Despite the fact that I really disliked the way Hodkin ended the Mara Dyer trilogy, I was excited to see more from the characters and try to wrap my head around what happened by the end of the last book of that series. While this book did those things, it just felt a little lacking to me on some level.

Hello everyone!

I'm back with another review, today it is The Becoming of Noah Shaw by Michelle Hodkin.

The story follows the infamous Noah Shaw, as well as Mara, her brother Daniel, and a few other characters, as well as new ones. After the death of his father, Noah just wants to get away from everything he did and stood for. But, of course, his father has the last word, leaving Noah as the sole heir to his corporation and a trunk full of his mother's things. As he tries to understand who his mother was, he and the rest of the group are soon swept into disappearances, and apparent suicides, of others like them. Mara has always been the one person he could trust, but maybe the time has come where she really will become his downfall.

*Trigger warnings in the book for self-harm and suicide* (side-note: the book actually does include a trigger warning notice, which I can't quite decide if Hodkin was being genuine about, given the way it was written, but it's there nonetheless)

I'm not sure if it was because this book was told from Noah's POV but I immediately felt like it was very different from the first trilogy when I first started reading it. I seem to recall the MD trilogy to be much more descriptive and suspenseful. Perhaps part of that is also due to the subject matter of the books as well - there is much less tension and mystery in this book.

It's hard to separate this book from the original trilogy but I think it should be done because it is a much better book, in my eyes, if you don't think about the books that came before it. On its own, it is a solid book, but compared to MD, it seems slow-paced and a bit unnecessary. It feels like one of those short stories that are supposed to link old and new characters in a companion novel because, compared to MD, not a lot happens.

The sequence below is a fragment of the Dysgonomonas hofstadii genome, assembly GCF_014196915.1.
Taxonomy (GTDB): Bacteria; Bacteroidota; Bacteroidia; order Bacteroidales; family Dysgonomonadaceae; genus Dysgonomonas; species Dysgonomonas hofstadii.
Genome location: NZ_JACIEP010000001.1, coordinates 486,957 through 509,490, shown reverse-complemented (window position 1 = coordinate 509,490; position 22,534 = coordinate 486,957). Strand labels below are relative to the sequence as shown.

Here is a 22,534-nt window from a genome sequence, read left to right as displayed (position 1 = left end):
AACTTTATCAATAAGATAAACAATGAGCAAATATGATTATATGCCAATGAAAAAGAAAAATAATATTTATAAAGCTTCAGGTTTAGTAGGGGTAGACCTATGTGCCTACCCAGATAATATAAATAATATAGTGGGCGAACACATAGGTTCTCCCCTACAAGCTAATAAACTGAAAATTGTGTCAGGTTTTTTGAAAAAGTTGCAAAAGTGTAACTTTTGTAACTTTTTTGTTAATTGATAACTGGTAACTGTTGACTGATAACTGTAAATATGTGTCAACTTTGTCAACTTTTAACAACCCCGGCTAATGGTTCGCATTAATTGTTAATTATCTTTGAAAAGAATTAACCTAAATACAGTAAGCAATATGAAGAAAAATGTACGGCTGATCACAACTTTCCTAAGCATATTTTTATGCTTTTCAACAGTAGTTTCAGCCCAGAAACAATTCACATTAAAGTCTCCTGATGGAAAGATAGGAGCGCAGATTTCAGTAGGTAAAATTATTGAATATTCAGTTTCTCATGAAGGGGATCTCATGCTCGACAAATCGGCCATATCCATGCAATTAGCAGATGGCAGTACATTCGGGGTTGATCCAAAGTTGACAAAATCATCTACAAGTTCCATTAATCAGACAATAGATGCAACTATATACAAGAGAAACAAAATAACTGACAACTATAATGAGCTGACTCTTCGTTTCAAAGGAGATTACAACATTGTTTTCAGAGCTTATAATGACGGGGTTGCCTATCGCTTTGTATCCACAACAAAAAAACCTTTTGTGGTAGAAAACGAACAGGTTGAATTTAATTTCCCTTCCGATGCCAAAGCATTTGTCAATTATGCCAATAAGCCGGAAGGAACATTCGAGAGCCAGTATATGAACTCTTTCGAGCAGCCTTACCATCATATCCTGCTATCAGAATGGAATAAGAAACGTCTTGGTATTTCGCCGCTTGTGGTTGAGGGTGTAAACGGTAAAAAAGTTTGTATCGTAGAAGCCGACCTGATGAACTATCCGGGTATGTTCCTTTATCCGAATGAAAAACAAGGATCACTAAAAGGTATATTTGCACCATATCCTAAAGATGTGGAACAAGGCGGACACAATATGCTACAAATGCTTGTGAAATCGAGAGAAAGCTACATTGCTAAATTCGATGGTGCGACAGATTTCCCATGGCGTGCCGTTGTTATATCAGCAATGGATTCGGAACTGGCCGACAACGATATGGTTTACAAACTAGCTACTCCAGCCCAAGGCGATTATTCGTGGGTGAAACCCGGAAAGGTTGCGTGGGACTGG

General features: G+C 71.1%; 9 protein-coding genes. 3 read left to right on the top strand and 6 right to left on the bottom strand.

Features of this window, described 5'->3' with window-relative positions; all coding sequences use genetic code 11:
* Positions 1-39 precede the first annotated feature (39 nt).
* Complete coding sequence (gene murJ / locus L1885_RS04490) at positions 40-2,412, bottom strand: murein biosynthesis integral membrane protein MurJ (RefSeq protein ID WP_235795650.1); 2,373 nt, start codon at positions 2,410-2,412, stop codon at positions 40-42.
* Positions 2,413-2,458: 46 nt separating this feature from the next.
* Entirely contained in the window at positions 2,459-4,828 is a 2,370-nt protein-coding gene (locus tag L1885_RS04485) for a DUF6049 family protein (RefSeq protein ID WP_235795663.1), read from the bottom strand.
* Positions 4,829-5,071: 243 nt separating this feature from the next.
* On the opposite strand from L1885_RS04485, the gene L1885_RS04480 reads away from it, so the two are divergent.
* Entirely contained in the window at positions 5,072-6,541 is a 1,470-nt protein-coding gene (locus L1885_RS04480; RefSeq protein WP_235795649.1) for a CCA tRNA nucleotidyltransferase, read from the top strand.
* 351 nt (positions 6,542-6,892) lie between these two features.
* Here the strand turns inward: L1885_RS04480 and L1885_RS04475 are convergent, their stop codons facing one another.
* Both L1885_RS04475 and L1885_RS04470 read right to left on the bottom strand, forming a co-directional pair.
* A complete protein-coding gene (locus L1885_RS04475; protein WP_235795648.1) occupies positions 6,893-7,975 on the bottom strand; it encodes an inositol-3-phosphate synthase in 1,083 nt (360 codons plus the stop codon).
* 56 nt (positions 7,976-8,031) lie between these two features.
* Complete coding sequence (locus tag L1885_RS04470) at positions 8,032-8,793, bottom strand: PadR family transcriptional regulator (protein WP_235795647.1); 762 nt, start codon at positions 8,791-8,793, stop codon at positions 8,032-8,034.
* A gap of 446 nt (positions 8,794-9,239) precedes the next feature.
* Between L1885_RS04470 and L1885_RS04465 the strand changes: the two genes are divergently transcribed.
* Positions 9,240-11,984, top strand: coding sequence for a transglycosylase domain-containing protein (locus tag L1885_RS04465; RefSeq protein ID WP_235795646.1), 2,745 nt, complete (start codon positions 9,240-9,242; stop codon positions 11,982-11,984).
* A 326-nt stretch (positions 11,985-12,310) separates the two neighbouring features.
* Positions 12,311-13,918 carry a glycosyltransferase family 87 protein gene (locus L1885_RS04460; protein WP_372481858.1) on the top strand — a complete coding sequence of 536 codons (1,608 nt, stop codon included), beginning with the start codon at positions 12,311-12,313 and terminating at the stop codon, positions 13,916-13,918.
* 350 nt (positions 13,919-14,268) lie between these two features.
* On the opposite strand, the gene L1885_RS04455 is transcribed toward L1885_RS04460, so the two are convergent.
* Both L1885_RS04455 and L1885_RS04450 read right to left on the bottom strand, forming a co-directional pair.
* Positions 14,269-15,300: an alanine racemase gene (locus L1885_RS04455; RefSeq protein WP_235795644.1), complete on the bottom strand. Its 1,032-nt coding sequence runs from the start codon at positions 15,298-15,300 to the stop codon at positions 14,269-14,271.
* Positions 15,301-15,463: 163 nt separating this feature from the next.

To be fair, it's nice to have some downtime from the craziness that was the MD trilogy. BUT, I think, at least until I read the next book in this series, this book seems a bit pedestrian. Only one or two strange things happen and I never felt fully invested enough in the story to care all that much. And honestly, I'm a bit sad about that. It wasn't that this book was bad, it just didn't push the boundaries like MD did - and that's perhaps why comparing the two is detrimental to this one.

Aside from plot issues, I felt like I didn't know these characters. Noah was less charming and brasher, Mara less of a real character and more of a sultry figure who could have been anyone. It seemed like many of the characteristics we saw developed in MD fell away in this book.

HOWEVER, all that being said, I do plan on continuing this series because I have hope that Hodkin can pick up where this one left off (i.e. the interesting part) and write the 'real' next story - like I said, this one just felt like a bridging short story and I'm excited to see the other side of the bridge (can I be done with this analogy?)

Overall, not as good as I was expecting and hoping for but I'm staying positive for book two!